Religion, politics and violence

Author: Yahya Sseremba. PHOTO/FILE/HANDOUT

What you need to know:

  • Religion, on the other hand, is treated as if it was in itself the cause of violence. Religion engages in violence because it is religion!  

For millennia, human beings have killed each other for different reasons, but it is only in modern times that violence has been institutionalised and normalised as the foundation of social order. The modern state is a violent entity that ultimately, though by no means exclusively, relies on force to organise society.

The modern assumption that society cannot be organised without the violence of state law gave rise to the laughable distinction between “rational violence” and “senseless violence”. The condemnation of violence that follows every killing associated with religion or ethnicity is not a critique of violence as such, but of violence that is said to make no sense. We are told that this kind of violence is premodern and anti-modern, driven by outdated ideas like the mixing of religion and politics. Thinkers have explored ways of eradicating senseless violence while glorifying rational violence on grounds that it drives progress.   The most celebrated development in addressing “religious violence” is the 17 Century Peace of Westphalia.

Westphalia redefined religion as a distinct phenomenon separable from the rest of life and confinable to the zone of private judgment. The argument for the distinction between religion and public principle was — and remains — that religion tends to cause violence because it is devoid of reason, makes absolutist truth claims, and polarises society. By clipping the wings of religion, Westphalia is said to have ended the violence between the Protestants and Catholics and ushered in peace in Europe.

Yet, the Europeans would still kill each other massively in nationalist and capitalist wars, let alone slaughtering non-Europeans on a large scale in colonialist adventures.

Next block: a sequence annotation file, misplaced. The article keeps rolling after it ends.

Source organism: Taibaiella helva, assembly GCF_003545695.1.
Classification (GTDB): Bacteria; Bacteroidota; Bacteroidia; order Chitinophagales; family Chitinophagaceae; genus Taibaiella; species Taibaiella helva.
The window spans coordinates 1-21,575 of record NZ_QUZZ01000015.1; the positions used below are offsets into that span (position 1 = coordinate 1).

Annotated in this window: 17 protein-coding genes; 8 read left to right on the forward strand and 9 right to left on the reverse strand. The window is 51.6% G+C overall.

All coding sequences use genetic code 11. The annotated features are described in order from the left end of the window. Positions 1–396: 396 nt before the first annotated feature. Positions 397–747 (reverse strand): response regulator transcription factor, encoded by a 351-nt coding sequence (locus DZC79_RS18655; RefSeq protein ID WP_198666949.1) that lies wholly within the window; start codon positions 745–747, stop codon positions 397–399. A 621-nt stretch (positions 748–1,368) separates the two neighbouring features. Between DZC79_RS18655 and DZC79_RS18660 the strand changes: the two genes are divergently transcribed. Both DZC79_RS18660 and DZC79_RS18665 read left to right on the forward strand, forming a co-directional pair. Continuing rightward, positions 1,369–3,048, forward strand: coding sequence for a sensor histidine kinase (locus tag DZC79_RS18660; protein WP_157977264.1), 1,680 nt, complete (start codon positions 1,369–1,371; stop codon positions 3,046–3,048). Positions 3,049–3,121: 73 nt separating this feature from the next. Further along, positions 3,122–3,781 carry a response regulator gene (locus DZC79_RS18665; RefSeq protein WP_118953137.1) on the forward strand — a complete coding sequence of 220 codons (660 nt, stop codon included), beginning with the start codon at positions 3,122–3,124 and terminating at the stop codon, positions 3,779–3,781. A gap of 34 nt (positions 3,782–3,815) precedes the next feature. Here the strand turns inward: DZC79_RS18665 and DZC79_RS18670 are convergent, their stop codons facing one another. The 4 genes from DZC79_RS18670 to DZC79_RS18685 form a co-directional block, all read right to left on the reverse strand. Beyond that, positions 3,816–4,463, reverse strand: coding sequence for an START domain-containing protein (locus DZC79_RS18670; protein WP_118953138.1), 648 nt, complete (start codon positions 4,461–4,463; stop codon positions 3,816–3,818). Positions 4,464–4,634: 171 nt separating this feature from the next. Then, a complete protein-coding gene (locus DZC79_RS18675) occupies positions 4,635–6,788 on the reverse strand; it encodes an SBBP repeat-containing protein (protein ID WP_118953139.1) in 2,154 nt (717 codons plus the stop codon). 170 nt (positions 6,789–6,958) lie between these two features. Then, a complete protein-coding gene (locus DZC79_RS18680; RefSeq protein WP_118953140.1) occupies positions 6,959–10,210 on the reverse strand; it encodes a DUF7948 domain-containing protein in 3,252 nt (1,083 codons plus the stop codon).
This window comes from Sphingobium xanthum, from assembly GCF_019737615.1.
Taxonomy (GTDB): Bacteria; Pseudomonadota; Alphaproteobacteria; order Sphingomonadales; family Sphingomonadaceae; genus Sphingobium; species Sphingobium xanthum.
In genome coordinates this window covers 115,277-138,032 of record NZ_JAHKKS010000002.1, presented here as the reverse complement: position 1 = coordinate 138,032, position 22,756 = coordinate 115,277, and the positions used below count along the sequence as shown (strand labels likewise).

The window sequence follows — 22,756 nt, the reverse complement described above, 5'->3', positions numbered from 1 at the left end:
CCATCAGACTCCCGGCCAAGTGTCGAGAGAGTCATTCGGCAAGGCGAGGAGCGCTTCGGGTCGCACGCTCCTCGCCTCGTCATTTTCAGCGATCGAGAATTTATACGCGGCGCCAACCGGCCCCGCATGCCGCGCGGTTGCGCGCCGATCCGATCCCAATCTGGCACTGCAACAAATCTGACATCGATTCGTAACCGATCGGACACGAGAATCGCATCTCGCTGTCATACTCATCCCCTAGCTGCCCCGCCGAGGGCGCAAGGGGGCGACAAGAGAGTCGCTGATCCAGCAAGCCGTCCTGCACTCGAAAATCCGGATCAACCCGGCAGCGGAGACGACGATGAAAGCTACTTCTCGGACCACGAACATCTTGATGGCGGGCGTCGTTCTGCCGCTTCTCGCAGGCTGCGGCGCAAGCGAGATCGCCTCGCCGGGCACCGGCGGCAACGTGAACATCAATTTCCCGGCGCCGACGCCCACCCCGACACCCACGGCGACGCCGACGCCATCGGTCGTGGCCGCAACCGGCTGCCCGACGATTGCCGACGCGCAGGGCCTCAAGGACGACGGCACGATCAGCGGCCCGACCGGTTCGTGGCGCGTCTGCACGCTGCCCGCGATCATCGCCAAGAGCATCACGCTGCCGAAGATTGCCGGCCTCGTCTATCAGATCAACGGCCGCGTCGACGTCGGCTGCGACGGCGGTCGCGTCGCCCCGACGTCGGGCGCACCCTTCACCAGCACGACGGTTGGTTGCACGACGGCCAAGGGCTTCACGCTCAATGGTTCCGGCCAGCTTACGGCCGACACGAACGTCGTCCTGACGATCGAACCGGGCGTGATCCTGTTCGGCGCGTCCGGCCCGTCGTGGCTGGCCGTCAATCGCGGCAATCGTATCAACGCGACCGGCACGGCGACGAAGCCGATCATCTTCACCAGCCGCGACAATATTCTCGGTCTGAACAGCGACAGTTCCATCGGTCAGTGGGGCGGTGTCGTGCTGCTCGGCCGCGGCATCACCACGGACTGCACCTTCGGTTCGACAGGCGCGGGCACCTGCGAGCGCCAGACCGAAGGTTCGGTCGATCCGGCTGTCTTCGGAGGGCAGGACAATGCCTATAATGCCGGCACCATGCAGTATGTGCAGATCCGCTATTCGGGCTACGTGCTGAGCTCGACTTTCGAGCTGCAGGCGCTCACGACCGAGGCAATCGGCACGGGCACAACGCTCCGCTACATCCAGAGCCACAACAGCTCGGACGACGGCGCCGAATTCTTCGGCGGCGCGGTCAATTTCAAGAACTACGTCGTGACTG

Given the intensifying rivalry between world powers day by day, it is difficult to say that such bloodbaths belong only to the past. Ironically, the modern state that claims to have saved humanity from “religious violence” is the same entity that slaughters humans so vastly and so frequently without any sense of guilt.

What, then, did Westphalia achieve? Far from addressing the problem of violence in a fundamental manner, Westphalia only reconstituted the authority to kill and the name in which this new authority may kill.  Westphalia cemented a new structure of power known as the nation state, which kills in the name of the nation. It became barbaric to kill in the name of God, but civilized to slaughter in the name of humanity.

To transfer the authority to kill from the pope to the prince, it was convenient to accuse religion of causing violence and expel it from politics. Complex political conflicts were essentialized and framed in simplistic terms as Catholics versus Protestants.

All the accusations levelled against religion—absolutist, illogical, conflict-ridden—turned out to apply equally to the nation state and its secular ideologies like nationalism, liberalism and capitalism.

Interestingly, the violence of secular ideologies is rarely attributed to these ideologies; it is explained in terms of the specific contexts in which it unfolds. Religion, on the other hand, is treated as if it was in itself the cause of violence. Religion engages in violence because it is religion!  

In a series of articles, I question the distinction between senseless and rational violence by showing that both are products of the same problem. Second, I demonstrate that the world remains violent not because it has failed to secularize or liberalize, but because the modern state—and society—is founded on divisiveness and violence.

I begin by interrogating the assumptions underlying the concept of “religious violence” and its derivatives like “Islamic terrorism”. Then I locate “religious violence” in the same context that produces “rational violence”.  

Yahya Sseremba is research fellow at Makerere Institute of Social Research.